March 14, 2010
Lunar Ice Discovered in 1904
Recently I had a chance to acquire a copy of Pickering's 1904 opus, The Moon - A Summary of the Existing Knowledge of our Satellite, with a Complete Photographic Atlas. This was one of the earliest photographic atlases of the Moon and was the first to superpose a latitude-longitude grid. Pickering is remembered today for his interpretations of changes in brightness of craters as evidence for ice, vegetation and insects - in other words, as a crank. Because of the lack of reliable methods to measure temperature, astronomers 100 years ago thought the Moon was below freezing, the 14 days of solar heat being radiated quickly into space. And Pickering convinced himself that the Moon had a very tenuous atmosphere. So with some air and temperatures too cold for gases to escape, it was perhaps permissible to speculate that ice (or more likely hoar-frost) might go through monthly cycles of deposition and evaporation. The drawings (do they look more like teeth or bunnies?) of the changing size and shape of the bright region surrounding the small crater Censorinus (above) was regarded by Pickering as compelling evidence for ice. He also regarded crater rays as ice in crevices, and thus visible only when the Sun was high enough to shine into the cracks. The bright southern cratered hemisphere was interpreted as a huge expanse of ice. With the accurate measurement of the very high temperature of the lunar surface, and increasing evidence that the Moon had no atmosphere, Pickering's arguments collapsed. But like a true believer he did not let them go, but passed them on to Walter Haas (who observed with him in Jamaica) and indirectly Virgil Firsoff. Let's hope the modern detection of lunar ice withstands new evidence better than Pickering's arguments did.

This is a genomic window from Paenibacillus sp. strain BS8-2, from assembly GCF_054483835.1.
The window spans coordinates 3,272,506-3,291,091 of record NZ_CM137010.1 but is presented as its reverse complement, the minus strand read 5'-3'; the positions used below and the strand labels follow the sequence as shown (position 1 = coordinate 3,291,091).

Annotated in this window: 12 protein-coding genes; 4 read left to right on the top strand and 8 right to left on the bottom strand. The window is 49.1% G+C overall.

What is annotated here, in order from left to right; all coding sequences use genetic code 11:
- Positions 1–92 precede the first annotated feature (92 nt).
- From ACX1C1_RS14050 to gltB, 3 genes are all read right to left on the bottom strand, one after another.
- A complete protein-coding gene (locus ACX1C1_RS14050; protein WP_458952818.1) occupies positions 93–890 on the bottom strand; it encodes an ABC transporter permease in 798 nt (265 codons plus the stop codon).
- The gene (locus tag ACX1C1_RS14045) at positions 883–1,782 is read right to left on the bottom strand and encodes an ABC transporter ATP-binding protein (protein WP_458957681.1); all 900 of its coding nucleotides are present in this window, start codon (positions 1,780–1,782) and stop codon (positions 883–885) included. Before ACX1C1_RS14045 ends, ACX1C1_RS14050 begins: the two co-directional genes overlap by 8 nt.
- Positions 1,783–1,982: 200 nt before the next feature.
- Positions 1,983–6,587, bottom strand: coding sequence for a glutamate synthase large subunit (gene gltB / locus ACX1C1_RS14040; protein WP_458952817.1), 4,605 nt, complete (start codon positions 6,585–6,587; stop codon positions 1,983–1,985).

The best telling of the Pickering story is in "The Madman of Mandeville" chapter of Epic Moon by Sheehan & Dobbins.
Rükl plate 47